Direct Mail Pros and Cons 

Just like everything, direct mail also has its pros and cons. We talked about it a little already, but here is everything compiled in one place. 


  • has a higher response rate than some other forms of marketing
  • can be personalized 
  • very flexible and can allow you to reach a larger audience 
  • not many businesses use it to their advantage 


  • has to be eye-catching, or otherwise it will be a waste of money if people don't open it
  • some people might not like it (and can consider it junk mail) 

The Costs of a Direct Mail Marketing Campaign

It's hard to calculate exactly how much you will pay for a direct mail marketing campaign, as a lot depends on what you're planning on sending, as well as how many people you choose to send the promotional materials to.

However, generally speaking, direct mail costs include:

  • the costs of printing the materials,
  • the costs of designing the materials,
  • the costs of packaging,
  • the costs of shipping,
  • the costs of human capital.

Of course, if some of those processes are performed internally, the costs will be lower. For example, if you already have an in-house graphic designer, you won't have to pay for designing the materials.

With Taradel, you can learn how much you will pay for your direct mail marketing campaign by creating it using our online tool - you will see the final price at checkout. If your campaign is targeted toward more than 50,000 households, you can get in touch with us so that we can provide you with the best rates.

Direct Mail Process: A Step-by-Step Guide

Now that you know what direct mail is, we can move on to the next thing - that is how the direct mail process looks. It's actually quite straightforward, and we're sure that once you do it a few times, you'll know exactly what to do, and you won't need any guide. 

But, for now, here's a short breakdown of how a direct mail process works. 

Step 1: Establish What the Goal of Your Campaign Is

The first and one of the most important steps in the direct mail process is understanding what the goal of the campaign is - after all, what's the point of doing something if you don't know what you're doing it for?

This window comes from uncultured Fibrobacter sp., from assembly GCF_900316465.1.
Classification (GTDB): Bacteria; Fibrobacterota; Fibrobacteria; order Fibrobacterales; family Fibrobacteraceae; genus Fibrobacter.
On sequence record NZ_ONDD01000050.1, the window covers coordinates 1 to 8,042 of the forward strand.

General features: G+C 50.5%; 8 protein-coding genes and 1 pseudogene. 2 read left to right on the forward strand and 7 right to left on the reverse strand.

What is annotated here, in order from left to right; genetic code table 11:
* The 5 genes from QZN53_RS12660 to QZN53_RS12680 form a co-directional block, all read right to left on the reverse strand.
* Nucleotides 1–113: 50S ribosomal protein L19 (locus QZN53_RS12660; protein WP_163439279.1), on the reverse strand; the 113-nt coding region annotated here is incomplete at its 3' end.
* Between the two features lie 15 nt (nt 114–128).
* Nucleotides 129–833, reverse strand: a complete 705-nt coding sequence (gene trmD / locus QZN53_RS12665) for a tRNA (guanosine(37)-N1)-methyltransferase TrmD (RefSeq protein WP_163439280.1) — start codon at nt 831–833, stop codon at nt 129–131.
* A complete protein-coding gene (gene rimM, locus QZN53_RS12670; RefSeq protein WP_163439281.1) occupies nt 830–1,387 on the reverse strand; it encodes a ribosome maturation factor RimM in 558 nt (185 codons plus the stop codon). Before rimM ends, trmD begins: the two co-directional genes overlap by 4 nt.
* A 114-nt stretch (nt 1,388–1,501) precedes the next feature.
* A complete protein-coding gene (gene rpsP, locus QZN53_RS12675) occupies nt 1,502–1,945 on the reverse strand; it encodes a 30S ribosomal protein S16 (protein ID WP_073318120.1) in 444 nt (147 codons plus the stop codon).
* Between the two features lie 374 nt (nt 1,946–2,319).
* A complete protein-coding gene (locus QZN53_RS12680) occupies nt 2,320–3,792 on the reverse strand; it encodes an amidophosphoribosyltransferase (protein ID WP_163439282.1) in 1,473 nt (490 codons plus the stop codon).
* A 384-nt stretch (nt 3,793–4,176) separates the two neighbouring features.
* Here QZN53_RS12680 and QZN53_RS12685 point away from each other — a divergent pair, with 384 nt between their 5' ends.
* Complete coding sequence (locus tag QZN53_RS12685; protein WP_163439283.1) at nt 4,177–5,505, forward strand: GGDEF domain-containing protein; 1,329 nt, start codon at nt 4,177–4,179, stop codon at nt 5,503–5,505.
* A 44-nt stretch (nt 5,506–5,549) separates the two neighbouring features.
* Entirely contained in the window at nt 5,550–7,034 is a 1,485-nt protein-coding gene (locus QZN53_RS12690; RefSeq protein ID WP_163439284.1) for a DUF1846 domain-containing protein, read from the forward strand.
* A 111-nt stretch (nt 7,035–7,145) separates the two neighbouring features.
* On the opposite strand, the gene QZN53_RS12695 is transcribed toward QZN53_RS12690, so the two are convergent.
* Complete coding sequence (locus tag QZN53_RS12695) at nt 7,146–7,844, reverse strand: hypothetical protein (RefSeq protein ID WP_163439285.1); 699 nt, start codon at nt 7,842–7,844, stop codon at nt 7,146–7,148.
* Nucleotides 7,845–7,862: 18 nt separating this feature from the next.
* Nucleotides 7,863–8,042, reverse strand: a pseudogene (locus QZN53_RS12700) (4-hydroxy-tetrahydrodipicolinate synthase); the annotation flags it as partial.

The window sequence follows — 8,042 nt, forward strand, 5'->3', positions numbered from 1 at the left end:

Think about what you want to achieve with a successful direct mail campaign - Do you want to increase brand awareness? Do you want to increase sales? Do you want to use a direct mail campaign to complement other types of marketing you're also indulging in?

Once you know what you want to get done through your marketing efforts, you'll be able to create a better direct mail marketing piece that you will then send to your customers.

Step 2: Identify Your Target Audience

Knowing what you want to achieve is one thing - you also need to know who you are directing your efforts toward, as this will affect your campaign. The easiest way to do it is by getting to know your audience by, for example: 

  • conducting a survey among your existing customers;
  • looking at the reviews people left on your competitor's sites or products (for example, on Amazon);
  • looking at social media.

There are two things that you want to get from doing those things - that is, target audience data and buyer's persona. 

Target Audience Data

Your customer data can be divided into three categories - demographic data, behavioral data, and psychographic data.